Dupuytren’s contracture is described as an involuntary contracture of the hands and fingers that can make mundane tasks such as shaking hands or typing very difficult. Doctors aren’t sure what the exact cause of it is, but they know that there are many risk factors that increase your odds of getting the disease at some point in your life.
There are far too many risk factors to list in this article, and if we tried we’d be here all day, so we’re just going to have a look at eight of the most common and well-researched risk factors that could lead to Dupuytren’s contracture.
Bear in mind that while these are the most common risk factors, they aren’t the only ones. You should still go for a checkup if you notice yourself coming down with the symptoms of Dupuytren’s contracture even if you don’t carry any of the risk factors expressed in this article.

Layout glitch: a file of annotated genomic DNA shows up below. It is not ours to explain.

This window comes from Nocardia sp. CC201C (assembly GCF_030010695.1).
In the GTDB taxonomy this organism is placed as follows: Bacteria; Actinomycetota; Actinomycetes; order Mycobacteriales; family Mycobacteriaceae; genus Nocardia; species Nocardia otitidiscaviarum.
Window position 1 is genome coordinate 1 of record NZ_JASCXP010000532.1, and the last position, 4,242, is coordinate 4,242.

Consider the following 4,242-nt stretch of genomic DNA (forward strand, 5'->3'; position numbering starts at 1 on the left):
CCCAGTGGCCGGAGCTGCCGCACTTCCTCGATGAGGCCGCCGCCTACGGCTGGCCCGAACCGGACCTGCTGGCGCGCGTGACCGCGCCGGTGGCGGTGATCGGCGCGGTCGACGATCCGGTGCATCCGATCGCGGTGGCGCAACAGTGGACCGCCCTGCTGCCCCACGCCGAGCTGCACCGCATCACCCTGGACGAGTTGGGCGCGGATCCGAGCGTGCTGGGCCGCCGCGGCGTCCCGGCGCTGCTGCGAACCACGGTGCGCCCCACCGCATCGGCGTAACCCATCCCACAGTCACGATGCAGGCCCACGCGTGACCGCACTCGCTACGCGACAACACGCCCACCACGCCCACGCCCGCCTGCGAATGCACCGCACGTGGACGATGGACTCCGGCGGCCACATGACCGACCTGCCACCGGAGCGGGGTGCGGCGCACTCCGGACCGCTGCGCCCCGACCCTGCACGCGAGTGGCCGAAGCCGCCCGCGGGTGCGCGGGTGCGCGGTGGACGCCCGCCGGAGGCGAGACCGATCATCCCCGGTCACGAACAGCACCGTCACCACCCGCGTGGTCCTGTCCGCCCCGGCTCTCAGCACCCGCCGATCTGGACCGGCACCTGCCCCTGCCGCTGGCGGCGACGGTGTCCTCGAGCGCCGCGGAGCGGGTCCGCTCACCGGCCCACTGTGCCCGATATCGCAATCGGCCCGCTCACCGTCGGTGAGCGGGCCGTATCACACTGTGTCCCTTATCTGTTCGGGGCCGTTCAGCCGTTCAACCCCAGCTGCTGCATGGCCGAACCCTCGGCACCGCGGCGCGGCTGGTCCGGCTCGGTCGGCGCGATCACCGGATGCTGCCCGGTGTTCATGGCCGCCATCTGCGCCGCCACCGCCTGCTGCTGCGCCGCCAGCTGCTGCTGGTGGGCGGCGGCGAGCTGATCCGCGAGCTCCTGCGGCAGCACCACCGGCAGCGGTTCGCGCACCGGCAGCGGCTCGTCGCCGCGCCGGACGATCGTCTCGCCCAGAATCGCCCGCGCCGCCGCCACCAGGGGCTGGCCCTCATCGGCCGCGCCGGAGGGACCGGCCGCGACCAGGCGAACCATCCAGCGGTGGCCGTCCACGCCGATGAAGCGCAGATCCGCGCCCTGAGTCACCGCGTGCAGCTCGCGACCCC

Age is one of the main risk factors of Dupuytren’s contracture. There are many diseases, and while it might sound silly to say that they time their appearances, it really seems as though that’s the case. There are many diseases that will target specific ages such as children or the elderly.
Smallpox was a disease historically known to target those with weaker immune systems such as young children or old people but later attacked even young and healthy people during the largest outbreak in history. Back on topic, studies have shown that Dupuytren’s contracture also targets a specific age group — those over the age of 50.
Those who are middle-aged or older have a significantly higher chance of getting Dupuytren’s contracture based on various studies that have been conducted to see which age groups had the highest number of Dupuytren’s contracture cases.